Stollar has constructed a straw man problem.  Which is a shame, since there are real problems to be dealt with.  One is the growth of right wing populism, as exemplified by the Tea Party – at least to the extent that is is real, and not a Fox News fabrication.  Another is to harness the energy of the Occupy Movements, which provide some evidence that there is progressive populism that could be a source of real political strength.  Most critically, though, as things stand now, there is no political left in this country with any actual power. 

Corey Robin describes the central problem of American liberalism in the 21st Century, and closes the loop back to Stollar’s Ron Paul idea like this.

Our problem—and again by “our” I mean a left that’s social democratic (or welfare state liberal or economically progressive or whatever the hell you want to call it) and anti-imperial—is that we don’t really have a vigorous national spokesperson for the issues of war and peace, an end to empire, a challenge to Israel, and so forth, that Paul has in fact been articulating.  The source of Paul’s positions on these issues are not the same as ours (again more reason not to give him our support).  But he is talking about these issues, often in surprisingly blunt and challenging terms. Would that we had someone on our side who could make the case against an American empire, or American supremacy, in such a pungent way.

Digging a level deeper, the reason we don’t have such a spokesperson is that our political system is essentially owned by corporate interests, which is why we get alleged liberals like Clinton and Obama in Democratic leadership, while genuine progressives like Bernie Sanders, Dennis Kucinich, and even Alan Grayson are marginalized.  On top of this, the right has a vigorous and powerful propaganda machine – hence the Tea Party; and the small number of progressive voices in broadcast media is nowhere close to providing a balance.

Money owns politics, and corporate interests, along with a small entrenched elite, own the vast majority of the money.  The key to achieving progressive solutions is to get the money out of politics.  But in the wake of Citizens United, that prospect is a forlorn hope.  That is my “coherent structural critique of the American political order” in one short paragraph.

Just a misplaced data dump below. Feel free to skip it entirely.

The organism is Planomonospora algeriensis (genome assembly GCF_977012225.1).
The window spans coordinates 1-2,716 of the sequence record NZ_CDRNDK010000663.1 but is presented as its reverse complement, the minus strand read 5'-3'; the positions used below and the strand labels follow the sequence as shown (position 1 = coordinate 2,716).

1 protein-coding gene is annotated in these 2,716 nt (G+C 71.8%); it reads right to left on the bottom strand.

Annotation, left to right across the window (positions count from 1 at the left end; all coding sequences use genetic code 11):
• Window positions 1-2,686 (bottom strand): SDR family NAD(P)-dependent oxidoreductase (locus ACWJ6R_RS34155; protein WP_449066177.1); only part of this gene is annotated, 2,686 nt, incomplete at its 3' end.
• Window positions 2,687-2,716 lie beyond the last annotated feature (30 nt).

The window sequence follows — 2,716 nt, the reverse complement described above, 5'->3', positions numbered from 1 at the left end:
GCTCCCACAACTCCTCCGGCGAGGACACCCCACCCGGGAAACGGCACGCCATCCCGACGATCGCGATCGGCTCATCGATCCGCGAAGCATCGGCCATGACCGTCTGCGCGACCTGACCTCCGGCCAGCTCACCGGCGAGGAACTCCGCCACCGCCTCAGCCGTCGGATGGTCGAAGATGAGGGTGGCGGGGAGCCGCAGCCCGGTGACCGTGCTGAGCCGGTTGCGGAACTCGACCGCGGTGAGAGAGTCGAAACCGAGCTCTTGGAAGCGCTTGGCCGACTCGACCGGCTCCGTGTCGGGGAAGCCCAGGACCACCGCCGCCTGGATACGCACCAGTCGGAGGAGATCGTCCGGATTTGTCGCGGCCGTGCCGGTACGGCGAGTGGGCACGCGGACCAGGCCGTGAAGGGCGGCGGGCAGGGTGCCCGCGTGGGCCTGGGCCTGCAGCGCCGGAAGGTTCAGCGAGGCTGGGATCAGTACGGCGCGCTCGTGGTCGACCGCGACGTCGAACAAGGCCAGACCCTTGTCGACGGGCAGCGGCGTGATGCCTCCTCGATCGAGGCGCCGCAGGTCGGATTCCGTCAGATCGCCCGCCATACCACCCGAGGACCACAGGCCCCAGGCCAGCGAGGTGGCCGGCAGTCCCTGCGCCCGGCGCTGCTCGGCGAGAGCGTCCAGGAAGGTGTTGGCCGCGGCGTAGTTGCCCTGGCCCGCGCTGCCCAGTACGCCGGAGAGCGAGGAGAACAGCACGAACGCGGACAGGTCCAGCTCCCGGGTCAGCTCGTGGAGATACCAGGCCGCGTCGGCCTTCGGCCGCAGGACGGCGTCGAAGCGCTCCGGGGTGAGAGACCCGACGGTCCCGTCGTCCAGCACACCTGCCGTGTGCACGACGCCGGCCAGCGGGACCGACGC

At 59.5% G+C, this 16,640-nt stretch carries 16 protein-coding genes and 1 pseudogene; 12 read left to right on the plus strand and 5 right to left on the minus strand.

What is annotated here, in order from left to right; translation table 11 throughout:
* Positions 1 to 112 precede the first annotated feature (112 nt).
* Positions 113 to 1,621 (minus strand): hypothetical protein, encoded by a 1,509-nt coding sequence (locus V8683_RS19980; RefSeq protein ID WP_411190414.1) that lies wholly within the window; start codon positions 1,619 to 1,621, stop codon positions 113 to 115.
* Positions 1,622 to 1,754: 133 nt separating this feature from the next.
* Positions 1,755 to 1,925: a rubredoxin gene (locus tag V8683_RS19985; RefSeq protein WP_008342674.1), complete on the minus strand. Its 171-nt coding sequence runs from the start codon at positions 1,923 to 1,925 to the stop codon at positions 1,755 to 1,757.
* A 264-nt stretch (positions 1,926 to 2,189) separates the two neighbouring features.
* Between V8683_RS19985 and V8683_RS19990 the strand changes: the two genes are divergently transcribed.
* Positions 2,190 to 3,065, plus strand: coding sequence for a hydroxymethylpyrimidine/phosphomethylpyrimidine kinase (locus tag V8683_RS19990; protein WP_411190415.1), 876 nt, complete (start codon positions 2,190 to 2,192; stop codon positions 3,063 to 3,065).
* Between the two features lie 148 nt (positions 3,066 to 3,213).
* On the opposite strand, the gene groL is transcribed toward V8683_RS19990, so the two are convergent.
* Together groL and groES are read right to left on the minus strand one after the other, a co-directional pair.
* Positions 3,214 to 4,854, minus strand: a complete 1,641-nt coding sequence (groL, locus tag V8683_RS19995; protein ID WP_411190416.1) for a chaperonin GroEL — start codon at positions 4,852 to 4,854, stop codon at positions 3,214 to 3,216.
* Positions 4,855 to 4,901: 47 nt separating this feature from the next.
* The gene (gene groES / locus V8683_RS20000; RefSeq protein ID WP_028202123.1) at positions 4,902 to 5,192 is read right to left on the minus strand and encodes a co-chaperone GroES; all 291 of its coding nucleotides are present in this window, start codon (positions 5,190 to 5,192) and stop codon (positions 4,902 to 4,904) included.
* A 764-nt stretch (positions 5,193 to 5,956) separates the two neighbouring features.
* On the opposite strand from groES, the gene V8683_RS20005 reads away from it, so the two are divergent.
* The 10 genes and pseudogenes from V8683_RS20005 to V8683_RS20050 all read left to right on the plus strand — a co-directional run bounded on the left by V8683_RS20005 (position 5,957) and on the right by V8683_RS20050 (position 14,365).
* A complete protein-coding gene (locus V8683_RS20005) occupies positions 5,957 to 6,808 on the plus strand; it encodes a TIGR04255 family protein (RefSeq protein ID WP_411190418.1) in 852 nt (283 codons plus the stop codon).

Cross posted at Retirement Blues

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Graph That Explains Everything About Amity Shlaes

by Mike Kimel

Thanks to Linda Beale, I headed over here:

The George W. Bush Institute announced today that Amity Shlaes has been named director of the 4% Growth Project, a key part of the Institute’s focus on economic growth. Miss Shlaes will open the project’s office in New York. The aim of the project is to illuminate ideas and reforms that can yield faster, higher quality growth in the United States, and to underscore the importance of growth in America’s future. Part of that work involves finding ways to make growth and economics generally accessible to more Americans, especially younger Americans. The program will conduct and sponsor research on all aspects of economic growth, host conferences, as well as partner with other institutions in such endeavors.

The following graph, I think, illustrates you need to know about Amity Shlaes:

OK. I lied. The graph is actually missing something. See, we only have official data going back to 1929. And the Great Depression began very, very early in Hoover’s term. And Hoover had been a cabinet secretary under Coolidge, and ran for office under a platform which essentially called for continuing Coolidge’s policies. And Shlaes’ forthcoming book is in praise of Calvin Coolidge. It should be noted that the economy was in recession during over 38% of the months in which Coolidge took office, which makes much of the Coolidge era a dry run (so to speak) for the monster that would come in 1929.